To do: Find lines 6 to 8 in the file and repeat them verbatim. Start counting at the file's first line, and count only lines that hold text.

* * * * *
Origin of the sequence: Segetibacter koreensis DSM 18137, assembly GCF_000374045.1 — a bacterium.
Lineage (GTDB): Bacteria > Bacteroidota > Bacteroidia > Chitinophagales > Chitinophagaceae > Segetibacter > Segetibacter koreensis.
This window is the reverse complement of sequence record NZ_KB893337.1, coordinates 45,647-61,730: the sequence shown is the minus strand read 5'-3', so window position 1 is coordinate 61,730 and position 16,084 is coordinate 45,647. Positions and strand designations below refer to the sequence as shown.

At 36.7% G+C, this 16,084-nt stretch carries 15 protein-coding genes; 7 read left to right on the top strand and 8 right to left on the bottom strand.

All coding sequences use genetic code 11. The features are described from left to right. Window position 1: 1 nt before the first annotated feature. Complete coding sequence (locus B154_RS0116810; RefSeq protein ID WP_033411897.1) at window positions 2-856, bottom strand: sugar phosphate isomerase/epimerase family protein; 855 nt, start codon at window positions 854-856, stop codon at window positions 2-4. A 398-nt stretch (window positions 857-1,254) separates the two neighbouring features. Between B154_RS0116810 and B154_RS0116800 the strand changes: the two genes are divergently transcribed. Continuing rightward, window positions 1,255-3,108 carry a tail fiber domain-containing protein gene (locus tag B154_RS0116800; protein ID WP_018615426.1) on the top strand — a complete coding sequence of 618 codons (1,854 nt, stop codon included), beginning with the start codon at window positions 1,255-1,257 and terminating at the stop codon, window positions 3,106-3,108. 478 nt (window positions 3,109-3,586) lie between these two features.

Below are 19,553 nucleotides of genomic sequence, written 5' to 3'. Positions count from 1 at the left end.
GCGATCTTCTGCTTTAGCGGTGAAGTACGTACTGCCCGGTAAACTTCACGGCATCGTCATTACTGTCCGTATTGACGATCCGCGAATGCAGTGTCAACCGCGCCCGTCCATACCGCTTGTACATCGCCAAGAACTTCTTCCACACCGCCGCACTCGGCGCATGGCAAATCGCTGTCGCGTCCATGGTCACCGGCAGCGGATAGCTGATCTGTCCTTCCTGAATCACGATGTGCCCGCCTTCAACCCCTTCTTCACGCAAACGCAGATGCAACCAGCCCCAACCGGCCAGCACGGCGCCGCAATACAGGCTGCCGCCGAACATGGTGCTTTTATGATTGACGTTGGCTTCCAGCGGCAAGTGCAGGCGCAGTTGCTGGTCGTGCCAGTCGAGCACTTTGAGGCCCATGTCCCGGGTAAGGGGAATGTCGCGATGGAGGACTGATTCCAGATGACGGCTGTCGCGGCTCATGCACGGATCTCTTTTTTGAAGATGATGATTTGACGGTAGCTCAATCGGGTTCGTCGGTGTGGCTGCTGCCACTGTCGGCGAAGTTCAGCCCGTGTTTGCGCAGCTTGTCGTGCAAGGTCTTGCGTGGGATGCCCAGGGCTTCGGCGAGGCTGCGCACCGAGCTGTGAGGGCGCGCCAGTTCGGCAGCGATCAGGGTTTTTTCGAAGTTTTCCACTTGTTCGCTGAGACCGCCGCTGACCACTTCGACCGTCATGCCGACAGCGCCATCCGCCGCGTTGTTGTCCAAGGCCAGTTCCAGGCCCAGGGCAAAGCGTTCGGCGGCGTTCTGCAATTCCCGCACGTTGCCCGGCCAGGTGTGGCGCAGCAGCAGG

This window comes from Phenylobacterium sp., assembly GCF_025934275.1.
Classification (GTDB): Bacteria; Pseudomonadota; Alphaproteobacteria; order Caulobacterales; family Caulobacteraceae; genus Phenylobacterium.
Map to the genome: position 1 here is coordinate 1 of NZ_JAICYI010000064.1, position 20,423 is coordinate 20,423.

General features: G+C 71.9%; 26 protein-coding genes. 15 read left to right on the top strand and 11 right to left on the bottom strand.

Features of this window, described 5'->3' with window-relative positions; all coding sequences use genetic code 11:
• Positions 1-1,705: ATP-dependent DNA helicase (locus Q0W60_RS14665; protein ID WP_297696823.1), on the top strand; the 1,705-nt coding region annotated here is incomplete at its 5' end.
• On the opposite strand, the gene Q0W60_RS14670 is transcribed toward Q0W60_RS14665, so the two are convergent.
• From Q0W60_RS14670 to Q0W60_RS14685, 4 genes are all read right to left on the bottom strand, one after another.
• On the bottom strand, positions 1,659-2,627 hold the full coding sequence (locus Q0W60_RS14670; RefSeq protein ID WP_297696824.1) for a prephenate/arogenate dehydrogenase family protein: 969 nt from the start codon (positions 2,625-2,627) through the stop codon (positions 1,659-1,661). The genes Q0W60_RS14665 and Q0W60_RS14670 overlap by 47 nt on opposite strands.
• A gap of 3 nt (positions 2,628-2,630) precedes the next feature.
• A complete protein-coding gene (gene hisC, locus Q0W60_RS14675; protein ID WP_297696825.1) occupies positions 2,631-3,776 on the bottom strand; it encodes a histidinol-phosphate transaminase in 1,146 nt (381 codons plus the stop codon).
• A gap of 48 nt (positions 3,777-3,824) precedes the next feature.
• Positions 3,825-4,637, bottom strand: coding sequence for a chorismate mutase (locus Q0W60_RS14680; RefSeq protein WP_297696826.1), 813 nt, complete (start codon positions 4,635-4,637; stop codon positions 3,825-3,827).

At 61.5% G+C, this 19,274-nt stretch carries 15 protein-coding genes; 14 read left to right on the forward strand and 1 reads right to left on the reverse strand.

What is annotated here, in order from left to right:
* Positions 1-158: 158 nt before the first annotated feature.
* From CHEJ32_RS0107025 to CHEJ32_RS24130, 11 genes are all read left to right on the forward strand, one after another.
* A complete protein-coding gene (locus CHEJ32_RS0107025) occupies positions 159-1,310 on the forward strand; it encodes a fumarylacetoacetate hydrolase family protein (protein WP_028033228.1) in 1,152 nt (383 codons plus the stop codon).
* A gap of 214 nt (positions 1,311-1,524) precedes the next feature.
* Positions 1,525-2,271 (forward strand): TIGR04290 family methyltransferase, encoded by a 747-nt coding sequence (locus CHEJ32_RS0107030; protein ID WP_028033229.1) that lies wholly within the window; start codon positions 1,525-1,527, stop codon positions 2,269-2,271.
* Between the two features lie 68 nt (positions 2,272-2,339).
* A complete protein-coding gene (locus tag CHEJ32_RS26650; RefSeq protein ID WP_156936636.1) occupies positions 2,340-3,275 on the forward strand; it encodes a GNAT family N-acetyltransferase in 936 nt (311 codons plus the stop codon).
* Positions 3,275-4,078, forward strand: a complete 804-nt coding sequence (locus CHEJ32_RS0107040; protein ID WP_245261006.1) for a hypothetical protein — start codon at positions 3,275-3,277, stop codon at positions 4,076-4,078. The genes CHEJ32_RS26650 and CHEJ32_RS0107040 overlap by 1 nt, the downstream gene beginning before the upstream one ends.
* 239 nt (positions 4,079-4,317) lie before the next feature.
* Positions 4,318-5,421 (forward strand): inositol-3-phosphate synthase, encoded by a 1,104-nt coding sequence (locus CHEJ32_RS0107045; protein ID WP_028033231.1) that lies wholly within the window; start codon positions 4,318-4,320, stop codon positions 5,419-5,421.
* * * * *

Below are 19,553 nucleotides of genomic sequence, written 5' to 3'. Positions count from 1 at the left end.
GCGATCTTCTGCTTTAGCGGTGAAGTACGTACTGCCCGGTAAACTTCACGGCATCGTCATTACTGTCCGTATTGACGATCCGCGAATGCAGTGTCAACCGCGCCCGTCCATACCGCTTGTACATCGCCAAGAACTTCTTCCACACCGCCGCACTCGGCGCATGGCAAATCGCTGTCGCGTCCATGGTCACCGGCAGCGGATAGCTGATCTGTCCTTCCTGAATCACGATGTGCCCGCCTTCAACCCCTTCTTCACGCAAACGCAGATGCAACCAGCCCCAACCGGCCAGCACGGCGCCGCAATACAGGCTGCCGCCGAACATGGTGCTTTTATGATTGACGTTGGCTTCCAGCGGCAAGTGCAGGCGCAGTTGCTGGTCGTGCCAGTCGAGCACTTTGAGGCCCATGTCCCGGGTAAGGGGAATGTCGCGATGGAGGACTGATTCCAGATGACGGCTGTCGCGGCTCATGCACGGATCTCTTTTTTGAAGATGATGATTTGACGGTAGCTCAATCGGGTTCGTCGGTGTGGCTGCTGCCACTGTCGGCGAAGTTCAGCCCGTGTTTGCGCAGCTTGTCGTGCAAGGTCTTGCGTGGGATGCCCAGGGCTTCGGCGAGGCTGCGCACCGAGCTGTGAGGGCGCGCCAGTTCGGCAGCGATCAGGGTTTTTTCGAAGTTTTCCACTTGTTCGCTGAGACCGCCGCTGACCACTTCGACCGTCATGCCGACAGCGCCATCCGCCGCGTTGTTGTCCAAGGCCAGTTCCAGGCCCAGGGCAAAGCGTTCGGCGGCGTTCTGCAATTCCCGCACGTTGCCCGGCCAGGTGTGGCGCAGCAGCAGG

This window comes from Phenylobacterium sp., assembly GCF_025934275.1.